The Animal Lover

It was late and a frost had settled, crisp and brittle, over a thin trail running between the Rhine and the sagging, weary town. Hond sniffed the air and the cold stung but he was sure he smelled the warm, metallic tang of food. At this hour no butcher would be plying his trade so he suspected a darker tradesman had left the meat cooling in the winter air. He followed his nose through the filth along the river bank and the water flowed, black and sluggish, no faster than he walked. The river reeked of sewage and threatened to drown the smell of blood that cut a ribbon through the air and led Hond on a desperate hunt for sustenance. He was close now and began to run in the hopes that he might be the first to the meal. The competition would be fierce and he wasn’t sure he could survive another fight, a collision of fangs and boney hides, over meager scraps of garbage.

The smell grew stronger as he neared an alley, a jagged crack between rotten wooden buildings, and he slowed, listening for the whuffs and snarls of the street’s feral survivors and was delighted at the silence. Encouraged he bounded around the corner and he drew up short, stumbling over the top of a stringy grey cat and rolling into the ass end of old mutt whose hide was scarred and pocked with disease. Cursing the ice Hond slipped and scrambled to his feet anticipating the pull and rip of the mutt’s fangs. When he found his footing and whirled about, the sick, old hound was calmly staring at him.

With a sigh of relief Hond took the moments that followed to look down the alley and he realized he was at the end of a long line of animals, mostly dogs and cats, that had queued up at the body of a human sprawled in the trash. He had never seen anything like it - dozens of starving animals sitting or laying politely in an orderly line. They resembled the orderly throngs of humans Hond had seen coming and going at the churches around the town. The line split into two as it neared the human and there was an animal lapping at either of the human’s outstretched hands. The smell of blood was thick in the air. Hond’s tongue lolled, dry and loose, and his belly growled but a sense of calm settled over him. Against his better judgement, he took a position behind the cat and waited his turn in line.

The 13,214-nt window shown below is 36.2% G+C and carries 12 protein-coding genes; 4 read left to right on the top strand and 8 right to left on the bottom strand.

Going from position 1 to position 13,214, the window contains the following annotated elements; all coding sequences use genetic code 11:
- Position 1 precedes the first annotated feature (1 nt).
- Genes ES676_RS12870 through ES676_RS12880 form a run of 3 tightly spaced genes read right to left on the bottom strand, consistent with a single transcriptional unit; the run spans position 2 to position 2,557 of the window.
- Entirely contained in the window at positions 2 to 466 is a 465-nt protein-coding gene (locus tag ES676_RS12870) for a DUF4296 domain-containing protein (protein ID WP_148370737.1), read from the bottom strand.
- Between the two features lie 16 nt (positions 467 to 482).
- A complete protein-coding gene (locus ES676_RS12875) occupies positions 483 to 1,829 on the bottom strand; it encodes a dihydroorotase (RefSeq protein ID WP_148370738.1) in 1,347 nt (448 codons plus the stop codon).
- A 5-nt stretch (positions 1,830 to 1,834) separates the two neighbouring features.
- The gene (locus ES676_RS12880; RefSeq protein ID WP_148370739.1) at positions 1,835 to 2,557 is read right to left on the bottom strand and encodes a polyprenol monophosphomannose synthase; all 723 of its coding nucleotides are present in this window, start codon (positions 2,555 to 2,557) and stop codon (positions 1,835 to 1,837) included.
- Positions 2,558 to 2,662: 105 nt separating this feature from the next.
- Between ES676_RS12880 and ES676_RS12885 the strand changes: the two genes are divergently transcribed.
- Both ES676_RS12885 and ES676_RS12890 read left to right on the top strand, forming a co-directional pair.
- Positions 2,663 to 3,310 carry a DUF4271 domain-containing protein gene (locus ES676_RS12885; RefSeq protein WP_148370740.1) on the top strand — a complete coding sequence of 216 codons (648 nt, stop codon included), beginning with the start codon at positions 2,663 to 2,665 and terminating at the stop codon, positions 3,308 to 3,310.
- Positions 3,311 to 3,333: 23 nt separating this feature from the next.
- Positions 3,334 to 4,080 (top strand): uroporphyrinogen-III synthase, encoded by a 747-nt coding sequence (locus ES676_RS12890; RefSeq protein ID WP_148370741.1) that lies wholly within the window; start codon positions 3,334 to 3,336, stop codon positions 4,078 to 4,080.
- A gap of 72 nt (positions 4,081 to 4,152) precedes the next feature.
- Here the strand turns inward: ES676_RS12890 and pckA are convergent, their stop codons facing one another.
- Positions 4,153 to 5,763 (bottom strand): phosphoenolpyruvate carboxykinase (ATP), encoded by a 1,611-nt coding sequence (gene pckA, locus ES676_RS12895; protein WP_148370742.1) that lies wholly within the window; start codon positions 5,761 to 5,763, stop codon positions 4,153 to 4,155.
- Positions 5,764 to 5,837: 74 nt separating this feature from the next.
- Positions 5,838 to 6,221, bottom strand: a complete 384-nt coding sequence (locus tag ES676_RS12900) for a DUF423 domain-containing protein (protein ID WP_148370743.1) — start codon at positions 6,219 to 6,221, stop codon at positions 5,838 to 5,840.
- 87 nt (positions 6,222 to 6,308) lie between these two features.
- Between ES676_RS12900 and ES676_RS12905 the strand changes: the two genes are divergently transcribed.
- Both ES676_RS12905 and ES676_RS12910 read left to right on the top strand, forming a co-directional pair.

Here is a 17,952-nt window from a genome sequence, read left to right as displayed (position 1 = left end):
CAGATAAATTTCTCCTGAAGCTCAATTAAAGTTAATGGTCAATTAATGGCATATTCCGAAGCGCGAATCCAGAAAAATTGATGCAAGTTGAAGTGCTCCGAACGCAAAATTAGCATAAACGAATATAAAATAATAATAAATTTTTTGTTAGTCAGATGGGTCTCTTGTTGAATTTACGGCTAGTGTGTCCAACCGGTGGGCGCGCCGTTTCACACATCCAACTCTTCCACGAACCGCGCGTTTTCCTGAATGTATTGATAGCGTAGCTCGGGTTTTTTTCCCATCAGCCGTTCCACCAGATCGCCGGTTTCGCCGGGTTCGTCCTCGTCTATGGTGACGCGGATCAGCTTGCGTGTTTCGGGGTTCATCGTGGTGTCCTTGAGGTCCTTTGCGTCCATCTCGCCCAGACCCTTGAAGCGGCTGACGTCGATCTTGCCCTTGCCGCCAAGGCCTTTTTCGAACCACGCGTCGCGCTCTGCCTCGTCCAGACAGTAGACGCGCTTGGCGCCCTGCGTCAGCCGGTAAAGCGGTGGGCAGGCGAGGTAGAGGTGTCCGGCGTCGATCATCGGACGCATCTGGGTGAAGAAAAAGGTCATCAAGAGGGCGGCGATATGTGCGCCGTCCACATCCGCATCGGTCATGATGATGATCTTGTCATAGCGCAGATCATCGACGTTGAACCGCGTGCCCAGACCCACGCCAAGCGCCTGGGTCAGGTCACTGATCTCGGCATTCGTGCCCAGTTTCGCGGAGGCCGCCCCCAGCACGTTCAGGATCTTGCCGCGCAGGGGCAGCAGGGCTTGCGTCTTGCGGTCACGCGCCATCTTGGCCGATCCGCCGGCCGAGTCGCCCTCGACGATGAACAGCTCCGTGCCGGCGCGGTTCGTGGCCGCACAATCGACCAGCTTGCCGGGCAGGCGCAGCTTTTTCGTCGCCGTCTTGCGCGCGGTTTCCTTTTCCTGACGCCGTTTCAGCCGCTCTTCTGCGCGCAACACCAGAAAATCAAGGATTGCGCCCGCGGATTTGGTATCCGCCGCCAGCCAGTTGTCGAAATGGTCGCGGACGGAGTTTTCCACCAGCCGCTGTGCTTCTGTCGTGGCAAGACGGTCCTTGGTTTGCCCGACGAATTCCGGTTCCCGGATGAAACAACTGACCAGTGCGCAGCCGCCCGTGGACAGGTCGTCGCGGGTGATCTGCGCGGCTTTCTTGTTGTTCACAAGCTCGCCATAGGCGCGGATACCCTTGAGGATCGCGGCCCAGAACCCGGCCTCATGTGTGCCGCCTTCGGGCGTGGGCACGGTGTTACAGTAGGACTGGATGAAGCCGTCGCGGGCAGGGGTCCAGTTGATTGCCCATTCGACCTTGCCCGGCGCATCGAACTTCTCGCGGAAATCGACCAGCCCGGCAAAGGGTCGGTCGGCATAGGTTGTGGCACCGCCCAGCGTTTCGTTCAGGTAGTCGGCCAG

One after another the animals knelt beside the human and, as the line grew shorter, Hond saw they were lapping at wounds on his wrists that wept a stream of fresh, warm blood. The flow was constant and the frost around the human had melted to a red-brown slush. No human should survive this trauma yet the man’s eyes were open and he was speaking to animals who were wary but too hungry to care as they fed on his blood.

The town was sprawling, it’s population swelling over the years as the river brought traffic, people and goods yet Hond recognized him as one of the poor men dressed in rags who lingered around the town’s largest church. He was caked with grime but unlike the other beggars, thieves, and penitents he didn’t smell of disease. Hond marveled that this wreck of a man survived starvation and the bitter elements free of sickness. He was like the church - an old, stone building that maintained its dignity of the despite the effects of gravity and neglect taking their toll. He was a monument to something other than circumstances and Hond suspected nature had turned a blind eye to both the man and the church.

Hond realized it was his turn. The cat had slid around the prostate man and was half buried in shadow, lapping at the ragged wound in the man’s wrist. The skin was torn and the bones had been bent or splintered but the man showed no signs of pain. Their eyes met and for a moment Hond stood shivering, unable to move. The man held his gaze then raised his unclaimed hand off the ground and motioned to Hond. A weak, loving gesture.

“Come,” the man whispered, “I am Francis of Assisi, and you may drink of my blood. It was God’s gift to me and now I make it his gift to you.”

Hond stepped forward and the smell of blood was rich, full of vitality and promise. Overwhelmed, the dog began to drink.